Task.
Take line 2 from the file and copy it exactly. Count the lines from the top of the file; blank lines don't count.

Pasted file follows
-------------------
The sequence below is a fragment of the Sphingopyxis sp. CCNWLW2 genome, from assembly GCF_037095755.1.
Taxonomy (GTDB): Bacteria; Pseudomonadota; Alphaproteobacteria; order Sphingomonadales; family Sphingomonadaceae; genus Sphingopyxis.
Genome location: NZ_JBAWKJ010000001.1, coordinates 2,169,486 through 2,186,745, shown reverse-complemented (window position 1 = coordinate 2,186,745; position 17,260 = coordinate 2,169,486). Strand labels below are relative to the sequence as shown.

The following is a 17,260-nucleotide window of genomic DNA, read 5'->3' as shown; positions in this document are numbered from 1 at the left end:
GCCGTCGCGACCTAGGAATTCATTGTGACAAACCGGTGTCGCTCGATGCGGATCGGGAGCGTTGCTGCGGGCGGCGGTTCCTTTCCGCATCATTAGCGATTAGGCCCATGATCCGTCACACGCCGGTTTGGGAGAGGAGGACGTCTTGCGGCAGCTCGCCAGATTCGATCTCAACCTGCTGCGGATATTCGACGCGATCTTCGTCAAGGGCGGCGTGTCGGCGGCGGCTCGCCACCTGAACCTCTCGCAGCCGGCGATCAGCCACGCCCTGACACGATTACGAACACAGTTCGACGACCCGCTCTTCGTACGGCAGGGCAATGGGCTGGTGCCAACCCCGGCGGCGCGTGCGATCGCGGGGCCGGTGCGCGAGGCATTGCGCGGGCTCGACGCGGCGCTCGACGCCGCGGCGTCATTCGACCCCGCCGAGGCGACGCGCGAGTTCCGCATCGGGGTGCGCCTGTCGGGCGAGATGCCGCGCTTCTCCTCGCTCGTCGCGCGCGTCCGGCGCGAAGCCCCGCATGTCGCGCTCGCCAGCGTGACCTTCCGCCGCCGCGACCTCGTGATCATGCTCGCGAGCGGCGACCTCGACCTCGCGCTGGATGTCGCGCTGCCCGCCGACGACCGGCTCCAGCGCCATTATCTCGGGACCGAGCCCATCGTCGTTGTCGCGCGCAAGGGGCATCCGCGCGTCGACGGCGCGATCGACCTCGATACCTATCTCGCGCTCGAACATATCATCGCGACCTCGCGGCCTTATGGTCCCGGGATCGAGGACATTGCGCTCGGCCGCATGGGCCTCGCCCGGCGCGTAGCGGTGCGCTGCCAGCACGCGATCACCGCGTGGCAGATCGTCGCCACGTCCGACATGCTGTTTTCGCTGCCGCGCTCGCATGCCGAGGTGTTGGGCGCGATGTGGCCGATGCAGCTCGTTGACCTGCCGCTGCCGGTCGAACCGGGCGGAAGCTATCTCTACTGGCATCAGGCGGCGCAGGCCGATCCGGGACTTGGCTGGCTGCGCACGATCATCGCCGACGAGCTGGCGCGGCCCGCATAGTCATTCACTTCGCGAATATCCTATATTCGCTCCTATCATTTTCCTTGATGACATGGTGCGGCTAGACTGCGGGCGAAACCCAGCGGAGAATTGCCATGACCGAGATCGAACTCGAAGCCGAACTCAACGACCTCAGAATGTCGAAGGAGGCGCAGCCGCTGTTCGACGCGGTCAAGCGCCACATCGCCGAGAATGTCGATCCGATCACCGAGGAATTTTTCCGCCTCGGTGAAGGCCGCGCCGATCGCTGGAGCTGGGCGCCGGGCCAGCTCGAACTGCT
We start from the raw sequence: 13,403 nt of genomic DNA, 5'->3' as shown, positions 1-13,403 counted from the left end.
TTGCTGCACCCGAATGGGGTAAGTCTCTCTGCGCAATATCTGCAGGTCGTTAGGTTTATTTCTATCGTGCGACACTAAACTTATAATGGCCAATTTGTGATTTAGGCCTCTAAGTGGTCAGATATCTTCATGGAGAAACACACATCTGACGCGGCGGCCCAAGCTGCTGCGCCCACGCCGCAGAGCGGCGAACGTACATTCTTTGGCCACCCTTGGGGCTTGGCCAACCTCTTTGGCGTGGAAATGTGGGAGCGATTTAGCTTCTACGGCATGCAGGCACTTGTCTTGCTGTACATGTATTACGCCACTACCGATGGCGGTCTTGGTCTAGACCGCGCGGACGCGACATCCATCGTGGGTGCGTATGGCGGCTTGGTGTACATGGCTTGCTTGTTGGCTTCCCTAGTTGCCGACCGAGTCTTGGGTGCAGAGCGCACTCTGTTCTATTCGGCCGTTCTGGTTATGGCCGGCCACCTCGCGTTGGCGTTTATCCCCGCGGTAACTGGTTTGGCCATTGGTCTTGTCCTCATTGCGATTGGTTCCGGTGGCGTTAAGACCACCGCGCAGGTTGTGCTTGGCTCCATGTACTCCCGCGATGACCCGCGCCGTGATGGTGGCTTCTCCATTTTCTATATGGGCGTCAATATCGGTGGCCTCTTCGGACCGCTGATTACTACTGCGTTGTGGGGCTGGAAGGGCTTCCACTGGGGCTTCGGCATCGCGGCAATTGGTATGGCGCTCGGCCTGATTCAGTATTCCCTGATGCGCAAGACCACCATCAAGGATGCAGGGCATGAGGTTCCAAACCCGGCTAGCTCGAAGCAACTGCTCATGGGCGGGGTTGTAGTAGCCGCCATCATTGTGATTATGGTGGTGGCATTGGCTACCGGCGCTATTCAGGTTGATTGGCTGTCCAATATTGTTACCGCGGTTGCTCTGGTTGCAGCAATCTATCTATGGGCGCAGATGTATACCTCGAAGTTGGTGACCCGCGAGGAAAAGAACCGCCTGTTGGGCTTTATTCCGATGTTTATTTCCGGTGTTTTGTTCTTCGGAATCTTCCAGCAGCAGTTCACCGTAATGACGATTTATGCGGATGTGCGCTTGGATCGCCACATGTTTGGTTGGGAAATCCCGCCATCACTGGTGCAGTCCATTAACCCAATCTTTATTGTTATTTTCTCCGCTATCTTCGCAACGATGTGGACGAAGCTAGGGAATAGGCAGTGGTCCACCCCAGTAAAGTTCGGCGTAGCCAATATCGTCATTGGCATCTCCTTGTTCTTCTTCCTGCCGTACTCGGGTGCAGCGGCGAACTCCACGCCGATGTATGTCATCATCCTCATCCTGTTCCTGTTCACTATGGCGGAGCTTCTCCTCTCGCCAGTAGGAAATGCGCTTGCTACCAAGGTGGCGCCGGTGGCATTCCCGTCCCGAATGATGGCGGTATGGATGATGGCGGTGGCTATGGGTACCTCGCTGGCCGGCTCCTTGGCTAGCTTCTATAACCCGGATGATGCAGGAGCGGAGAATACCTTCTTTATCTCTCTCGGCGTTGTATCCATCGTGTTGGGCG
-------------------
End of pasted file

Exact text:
Taxonomy (GTDB): Bacteria; Pseudomonadota; Alphaproteobacteria; order Sphingomonadales; family Sphingomonadaceae; genus Sphingopyxis.